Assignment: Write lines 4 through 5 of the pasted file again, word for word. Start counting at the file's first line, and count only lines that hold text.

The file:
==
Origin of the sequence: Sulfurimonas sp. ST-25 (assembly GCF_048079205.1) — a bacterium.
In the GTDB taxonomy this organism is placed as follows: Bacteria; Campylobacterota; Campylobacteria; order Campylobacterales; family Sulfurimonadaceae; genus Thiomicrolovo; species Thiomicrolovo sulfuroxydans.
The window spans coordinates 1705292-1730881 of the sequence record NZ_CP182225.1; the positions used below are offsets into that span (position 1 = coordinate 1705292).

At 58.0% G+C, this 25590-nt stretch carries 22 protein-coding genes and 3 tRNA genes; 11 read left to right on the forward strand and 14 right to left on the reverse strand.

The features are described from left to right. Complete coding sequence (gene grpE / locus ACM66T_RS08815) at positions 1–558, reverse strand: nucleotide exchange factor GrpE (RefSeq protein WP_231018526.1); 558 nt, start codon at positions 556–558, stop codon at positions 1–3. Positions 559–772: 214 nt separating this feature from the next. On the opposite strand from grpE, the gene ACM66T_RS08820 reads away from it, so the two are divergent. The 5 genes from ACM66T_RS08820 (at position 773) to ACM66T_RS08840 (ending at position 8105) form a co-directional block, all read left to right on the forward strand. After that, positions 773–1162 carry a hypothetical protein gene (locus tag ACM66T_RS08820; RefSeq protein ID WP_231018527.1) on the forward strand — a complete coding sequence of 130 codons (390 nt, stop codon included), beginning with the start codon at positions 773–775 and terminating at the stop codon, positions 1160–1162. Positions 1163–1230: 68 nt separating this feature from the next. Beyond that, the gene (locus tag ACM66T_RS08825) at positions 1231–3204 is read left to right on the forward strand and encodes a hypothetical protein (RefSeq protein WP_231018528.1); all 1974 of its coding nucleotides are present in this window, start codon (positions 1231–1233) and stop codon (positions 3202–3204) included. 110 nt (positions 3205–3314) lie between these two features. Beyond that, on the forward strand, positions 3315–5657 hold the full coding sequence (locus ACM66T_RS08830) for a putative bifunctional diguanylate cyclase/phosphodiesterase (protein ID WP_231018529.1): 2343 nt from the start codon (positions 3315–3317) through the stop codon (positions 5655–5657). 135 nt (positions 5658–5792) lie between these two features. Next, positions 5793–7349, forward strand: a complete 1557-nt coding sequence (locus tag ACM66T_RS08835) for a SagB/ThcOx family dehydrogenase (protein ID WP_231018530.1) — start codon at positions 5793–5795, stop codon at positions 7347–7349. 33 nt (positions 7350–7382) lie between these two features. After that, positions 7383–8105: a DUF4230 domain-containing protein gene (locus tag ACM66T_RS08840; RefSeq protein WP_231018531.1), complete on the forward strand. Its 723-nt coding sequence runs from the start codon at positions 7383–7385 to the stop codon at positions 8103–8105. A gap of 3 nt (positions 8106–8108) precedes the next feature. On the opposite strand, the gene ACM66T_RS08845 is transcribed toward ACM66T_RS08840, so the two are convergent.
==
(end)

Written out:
At 58.0% G+C, this 25590-nt stretch carries 22 protein-coding genes and 3 tRNA genes; 11 read left to right on the forward strand and 14 right to left on the reverse strand.

The features are described from left to right. Complete coding sequence (gene grpE / locus ACM66T_RS08815) at positions 1–558, reverse strand: nucleotide exchange factor GrpE (RefSeq protein WP_231018526.1); 558 nt, start codon at positions 556–558, stop codon at positions 1–3. Positions 559–772: 214 nt separating this feature from the next. On the opposite strand from grpE, the gene ACM66T_RS08820 reads away from it, so the two are divergent. The 5 genes from ACM66T_RS08820 (at position 773) to ACM66T_RS08840 (ending at position 8105) form a co-directional block, all read left to right on the forward strand. After that, positions 773–1162 carry a hypothetical protein gene (locus tag ACM66T_RS08820; RefSeq protein ID WP_231018527.1) on the forward strand — a complete coding sequence of 130 codons (390 nt, stop codon included), beginning with the start codon at positions 773–775 and terminating at the stop codon, positions 1160–1162. Positions 1163–1230: 68 nt separating this feature from the next. Beyond that, the gene (locus tag ACM66T_RS08825) at positions 1231–3204 is read left to right on the forward strand and encodes a hypothetical protein (RefSeq protein WP_231018528.1); all 1974 of its coding nucleotides are present in this window, start codon (positions 1231–1233) and stop codon (positions 3202–3204) included. 110 nt (positions 3205–3314) lie between these two features. Beyond that, on the forward strand, positions 3315–5657 hold the full coding sequence (locus ACM66T_RS08830) for a putative bifunctional diguanylate cyclase/phosphodiesterase (protein ID WP_231018529.1): 2343 nt from the start codon (positions 3315–3317) through the stop codon (positions 5655–5657). 135 nt (positions 5658–5792) lie between these two features. Next, positions 5793–7349, forward strand: a complete 1557-nt coding sequence (locus tag ACM66T_RS08835) for a SagB/ThcOx family dehydrogenase (protein ID WP_231018530.1) — start codon at positions 5793–5795, stop codon at positions 7347–7349. 33 nt (positions 7350–7382) lie between these two features. After that, positions 7383–8105: a DUF4230 domain-containing protein gene (locus tag ACM66T_RS08840; RefSeq protein WP_231018531.1), complete on the forward strand. Its 723-nt coding sequence runs from the start codon at positions 7383–7385 to the stop codon at positions 8103–8105. A gap of 3 nt (positions 8106–8108) precedes the next feature. On the opposite strand, the gene ACM66T_RS08845 is transcribed toward ACM66T_RS08840, so the two are convergent.